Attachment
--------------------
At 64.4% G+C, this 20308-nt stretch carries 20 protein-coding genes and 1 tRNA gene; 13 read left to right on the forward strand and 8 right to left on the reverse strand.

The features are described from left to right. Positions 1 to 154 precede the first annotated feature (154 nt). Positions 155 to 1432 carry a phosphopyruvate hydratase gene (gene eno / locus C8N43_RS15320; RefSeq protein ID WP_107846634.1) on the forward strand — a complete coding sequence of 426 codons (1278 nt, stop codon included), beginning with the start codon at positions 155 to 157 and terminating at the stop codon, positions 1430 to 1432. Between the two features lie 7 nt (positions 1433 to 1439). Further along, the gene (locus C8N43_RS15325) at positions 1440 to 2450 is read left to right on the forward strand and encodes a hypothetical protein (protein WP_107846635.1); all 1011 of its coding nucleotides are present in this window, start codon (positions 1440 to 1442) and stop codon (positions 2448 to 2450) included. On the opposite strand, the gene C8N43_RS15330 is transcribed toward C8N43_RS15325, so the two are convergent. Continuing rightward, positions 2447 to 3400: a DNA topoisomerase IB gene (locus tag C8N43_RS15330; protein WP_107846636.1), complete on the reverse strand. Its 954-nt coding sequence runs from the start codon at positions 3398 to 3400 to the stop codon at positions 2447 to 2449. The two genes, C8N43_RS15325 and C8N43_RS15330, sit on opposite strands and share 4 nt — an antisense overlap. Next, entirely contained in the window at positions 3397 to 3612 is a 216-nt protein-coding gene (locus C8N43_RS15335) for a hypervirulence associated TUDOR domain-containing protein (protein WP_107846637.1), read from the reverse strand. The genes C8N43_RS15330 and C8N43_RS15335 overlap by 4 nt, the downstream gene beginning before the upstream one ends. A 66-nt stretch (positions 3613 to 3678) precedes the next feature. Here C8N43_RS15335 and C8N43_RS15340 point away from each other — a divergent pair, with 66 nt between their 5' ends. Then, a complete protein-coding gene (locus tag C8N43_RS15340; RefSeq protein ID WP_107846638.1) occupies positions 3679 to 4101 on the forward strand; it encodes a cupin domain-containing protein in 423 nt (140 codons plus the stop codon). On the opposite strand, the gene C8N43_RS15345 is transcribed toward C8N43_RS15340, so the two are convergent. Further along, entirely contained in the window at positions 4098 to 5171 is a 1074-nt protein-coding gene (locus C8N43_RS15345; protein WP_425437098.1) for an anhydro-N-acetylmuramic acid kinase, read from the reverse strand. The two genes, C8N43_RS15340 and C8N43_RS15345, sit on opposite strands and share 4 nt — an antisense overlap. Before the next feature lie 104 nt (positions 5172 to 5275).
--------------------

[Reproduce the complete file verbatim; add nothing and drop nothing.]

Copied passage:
At 64.4% G+C, this 20308-nt stretch carries 20 protein-coding genes and 1 tRNA gene; 13 read left to right on the forward strand and 8 right to left on the reverse strand.

The features are described from left to right. Positions 1 to 154 precede the first annotated feature (154 nt). Positions 155 to 1432 carry a phosphopyruvate hydratase gene (gene eno / locus C8N43_RS15320; RefSeq protein ID WP_107846634.1) on the forward strand — a complete coding sequence of 426 codons (1278 nt, stop codon included), beginning with the start codon at positions 155 to 157 and terminating at the stop codon, positions 1430 to 1432. Between the two features lie 7 nt (positions 1433 to 1439). Further along, the gene (locus C8N43_RS15325) at positions 1440 to 2450 is read left to right on the forward strand and encodes a hypothetical protein (protein WP_107846635.1); all 1011 of its coding nucleotides are present in this window, start codon (positions 1440 to 1442) and stop codon (positions 2448 to 2450) included. On the opposite strand, the gene C8N43_RS15330 is transcribed toward C8N43_RS15325, so the two are convergent. Continuing rightward, positions 2447 to 3400: a DNA topoisomerase IB gene (locus tag C8N43_RS15330; protein WP_107846636.1), complete on the reverse strand. Its 954-nt coding sequence runs from the start codon at positions 3398 to 3400 to the stop codon at positions 2447 to 2449. The two genes, C8N43_RS15325 and C8N43_RS15330, sit on opposite strands and share 4 nt — an antisense overlap. Next, entirely contained in the window at positions 3397 to 3612 is a 216-nt protein-coding gene (locus C8N43_RS15335) for a hypervirulence associated TUDOR domain-containing protein (protein WP_107846637.1), read from the reverse strand. The genes C8N43_RS15330 and C8N43_RS15335 overlap by 4 nt, the downstream gene beginning before the upstream one ends. A 66-nt stretch (positions 3613 to 3678) precedes the next feature. Here C8N43_RS15335 and C8N43_RS15340 point away from each other — a divergent pair, with 66 nt between their 5' ends. Then, a complete protein-coding gene (locus tag C8N43_RS15340; RefSeq protein ID WP_107846638.1) occupies positions 3679 to 4101 on the forward strand; it encodes a cupin domain-containing protein in 423 nt (140 codons plus the stop codon). On the opposite strand, the gene C8N43_RS15345 is transcribed toward C8N43_RS15340, so the two are convergent. Further along, entirely contained in the window at positions 4098 to 5171 is a 1074-nt protein-coding gene (locus C8N43_RS15345; protein WP_425437098.1) for an anhydro-N-acetylmuramic acid kinase, read from the reverse strand. The two genes, C8N43_RS15340 and C8N43_RS15345, sit on opposite strands and share 4 nt — an antisense overlap. Before the next feature lie 104 nt (positions 5172 to 5275).